Thursday, August 12, 2010
IU's Doss Is The "Complete Package"
It’s good to be Indiana’s Tandon Doss these days.
Glad you asked.
First, he’s a returning All-Big Ten receiver.
Second, Sports Illustrated listed him among its Players to Watch along with Michigan State linebacker Greg Jones, Illinois running back Mikel LeShoure, Purdue defensive end Ryan Kerrigan and Purdue receiver Keith Smith.
Third, he’s a candidate for the Biletnikoff Award, presented annually to the nation’s top receiver.
Fourth, and most important, he has a good haircut. If you’ve seen the cuts some of the Hoosiers have displayed, imagine a combination of Billy Ray Cyrus, Barry Manilow and the evil dude on No Country For Old Men.
Yeah, it’s that bad.
Doss, however, looks like he could make the cover of GQ Magazine, but he’s not in middle of training camp to look stylish. He is around to make plays and lead what should be one of the Big Ten’s best group of receivers.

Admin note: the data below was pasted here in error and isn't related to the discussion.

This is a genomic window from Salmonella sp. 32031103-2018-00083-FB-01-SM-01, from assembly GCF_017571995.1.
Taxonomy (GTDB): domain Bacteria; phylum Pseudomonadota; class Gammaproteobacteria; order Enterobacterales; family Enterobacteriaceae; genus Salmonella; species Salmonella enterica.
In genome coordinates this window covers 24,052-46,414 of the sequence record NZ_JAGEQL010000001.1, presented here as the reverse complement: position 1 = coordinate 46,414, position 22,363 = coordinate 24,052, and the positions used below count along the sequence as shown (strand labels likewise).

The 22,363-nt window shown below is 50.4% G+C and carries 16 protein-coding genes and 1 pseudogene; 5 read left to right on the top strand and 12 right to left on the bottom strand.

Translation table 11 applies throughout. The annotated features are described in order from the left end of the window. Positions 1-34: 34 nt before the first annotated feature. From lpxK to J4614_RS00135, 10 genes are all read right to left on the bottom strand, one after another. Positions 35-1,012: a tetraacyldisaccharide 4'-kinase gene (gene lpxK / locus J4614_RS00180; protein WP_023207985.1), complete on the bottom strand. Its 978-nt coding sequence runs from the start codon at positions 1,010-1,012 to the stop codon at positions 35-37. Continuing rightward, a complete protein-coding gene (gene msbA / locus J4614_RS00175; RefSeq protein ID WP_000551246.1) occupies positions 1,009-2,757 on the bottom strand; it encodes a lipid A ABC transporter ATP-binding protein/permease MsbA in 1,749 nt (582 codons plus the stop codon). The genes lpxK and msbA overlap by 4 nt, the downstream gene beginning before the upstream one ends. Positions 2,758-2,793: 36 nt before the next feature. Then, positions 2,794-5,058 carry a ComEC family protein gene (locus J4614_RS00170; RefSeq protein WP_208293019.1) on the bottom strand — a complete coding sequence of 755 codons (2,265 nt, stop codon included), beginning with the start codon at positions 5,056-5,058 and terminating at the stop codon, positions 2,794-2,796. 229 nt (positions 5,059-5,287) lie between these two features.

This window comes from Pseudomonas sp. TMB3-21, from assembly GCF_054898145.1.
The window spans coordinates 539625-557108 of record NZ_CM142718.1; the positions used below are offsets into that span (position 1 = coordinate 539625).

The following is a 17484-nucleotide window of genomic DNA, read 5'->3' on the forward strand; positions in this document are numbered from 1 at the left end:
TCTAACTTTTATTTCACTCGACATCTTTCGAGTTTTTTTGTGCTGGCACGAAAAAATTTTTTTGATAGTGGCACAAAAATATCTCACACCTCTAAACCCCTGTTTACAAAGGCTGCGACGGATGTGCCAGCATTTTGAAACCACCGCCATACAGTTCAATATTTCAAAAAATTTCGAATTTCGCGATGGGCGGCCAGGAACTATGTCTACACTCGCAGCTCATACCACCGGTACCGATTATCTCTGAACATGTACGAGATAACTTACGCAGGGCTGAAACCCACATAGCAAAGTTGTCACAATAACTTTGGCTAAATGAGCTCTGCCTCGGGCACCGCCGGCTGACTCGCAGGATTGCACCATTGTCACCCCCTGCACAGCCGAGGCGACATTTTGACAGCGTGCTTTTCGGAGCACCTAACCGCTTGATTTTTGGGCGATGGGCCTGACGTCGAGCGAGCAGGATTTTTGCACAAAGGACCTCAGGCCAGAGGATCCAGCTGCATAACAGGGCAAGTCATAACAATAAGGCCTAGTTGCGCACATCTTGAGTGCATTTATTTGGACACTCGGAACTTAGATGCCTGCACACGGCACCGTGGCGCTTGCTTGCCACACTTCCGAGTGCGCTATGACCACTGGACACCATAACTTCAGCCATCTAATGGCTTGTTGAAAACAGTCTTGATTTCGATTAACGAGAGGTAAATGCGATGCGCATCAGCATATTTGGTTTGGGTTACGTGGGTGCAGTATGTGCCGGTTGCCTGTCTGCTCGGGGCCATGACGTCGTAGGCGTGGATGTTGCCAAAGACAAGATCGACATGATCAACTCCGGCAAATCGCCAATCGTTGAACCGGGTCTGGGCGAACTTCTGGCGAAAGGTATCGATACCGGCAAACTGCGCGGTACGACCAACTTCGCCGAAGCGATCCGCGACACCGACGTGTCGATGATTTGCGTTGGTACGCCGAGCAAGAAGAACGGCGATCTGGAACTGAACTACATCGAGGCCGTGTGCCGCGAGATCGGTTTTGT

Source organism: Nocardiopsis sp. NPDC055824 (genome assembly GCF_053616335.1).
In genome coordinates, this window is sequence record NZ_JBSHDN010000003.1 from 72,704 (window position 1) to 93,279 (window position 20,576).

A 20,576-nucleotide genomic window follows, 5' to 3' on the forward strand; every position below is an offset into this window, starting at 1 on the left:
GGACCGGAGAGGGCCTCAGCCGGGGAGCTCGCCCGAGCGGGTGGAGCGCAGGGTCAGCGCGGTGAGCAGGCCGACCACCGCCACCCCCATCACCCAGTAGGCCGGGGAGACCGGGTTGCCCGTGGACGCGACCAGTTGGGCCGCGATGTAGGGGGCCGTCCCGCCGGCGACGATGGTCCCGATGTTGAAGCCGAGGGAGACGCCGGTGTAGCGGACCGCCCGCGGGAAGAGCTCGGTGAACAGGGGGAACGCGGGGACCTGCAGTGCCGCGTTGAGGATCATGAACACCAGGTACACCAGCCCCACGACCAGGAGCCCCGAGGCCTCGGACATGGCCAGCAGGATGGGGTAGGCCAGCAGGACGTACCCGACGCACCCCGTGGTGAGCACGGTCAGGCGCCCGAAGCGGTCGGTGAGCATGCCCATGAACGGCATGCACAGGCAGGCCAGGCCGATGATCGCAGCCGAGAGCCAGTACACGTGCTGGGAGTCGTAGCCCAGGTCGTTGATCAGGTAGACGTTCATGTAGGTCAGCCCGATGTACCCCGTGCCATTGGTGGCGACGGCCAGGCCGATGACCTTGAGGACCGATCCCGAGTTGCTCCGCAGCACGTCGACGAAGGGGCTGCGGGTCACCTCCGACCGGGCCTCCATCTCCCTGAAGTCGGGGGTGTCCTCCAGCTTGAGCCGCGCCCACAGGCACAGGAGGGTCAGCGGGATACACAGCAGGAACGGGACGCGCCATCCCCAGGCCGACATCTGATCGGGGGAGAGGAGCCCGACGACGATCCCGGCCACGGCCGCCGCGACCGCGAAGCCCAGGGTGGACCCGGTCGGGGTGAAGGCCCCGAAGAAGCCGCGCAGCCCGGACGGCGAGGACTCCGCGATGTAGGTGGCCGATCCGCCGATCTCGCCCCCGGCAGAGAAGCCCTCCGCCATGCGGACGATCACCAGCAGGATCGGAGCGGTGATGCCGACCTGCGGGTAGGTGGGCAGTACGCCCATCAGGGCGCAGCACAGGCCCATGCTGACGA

Doss, a junior, is coming off one of the best seasons an IU receiver has ever had. He had 77 catches for 962 yards and five touchdowns. He ranked second in the Big Ten and 27th nationally in yards per game. He was third in the conference and 21st nationally in catches per game (6.64).
He led IU in receptions nine times and in receiving yards eight times. He had three 100-yard receiving games, plus added 553 yards on kickoff returns, 127 rushing yards, 44 punt-return yards and led the Big Ten in all-purpose yards per game (138.8).
All this is why Indiana receiver coach Billy Lynch says, “He can be as good as any receiver in our league.”
Doss is listed at 6-3 and 195 pounds. He is fast and strong. He can beat you deep or over the middle.
And did we mention his hair cut?
“The biggest thing with him,” Lynch says, “is he’s a complete package. He can do it all. He’s big in the return game. He also runs down on the punt team.
“He’s a good route runner. He has terrific hands. He can run the deep ball, the intermediate routes. He can run on jet sweep stuff and reverses.”
Doss had one Achilles heel last year –- he fumbled four times. If he wants to maximize his college potential and get a shot in the NFL (it’s yes to both of those), that has to stop.
“Sometimes he gets a little casual with the ball,” Lynch says. “He put it on the ground four times last year which is four times too many. He also has to become a more consistent and effective blocker in the run game.”
Doss spent the off-season working on those areas. Starting with the Sept. 2 opener against Towson, we’ll see how good Tandon Doss can be.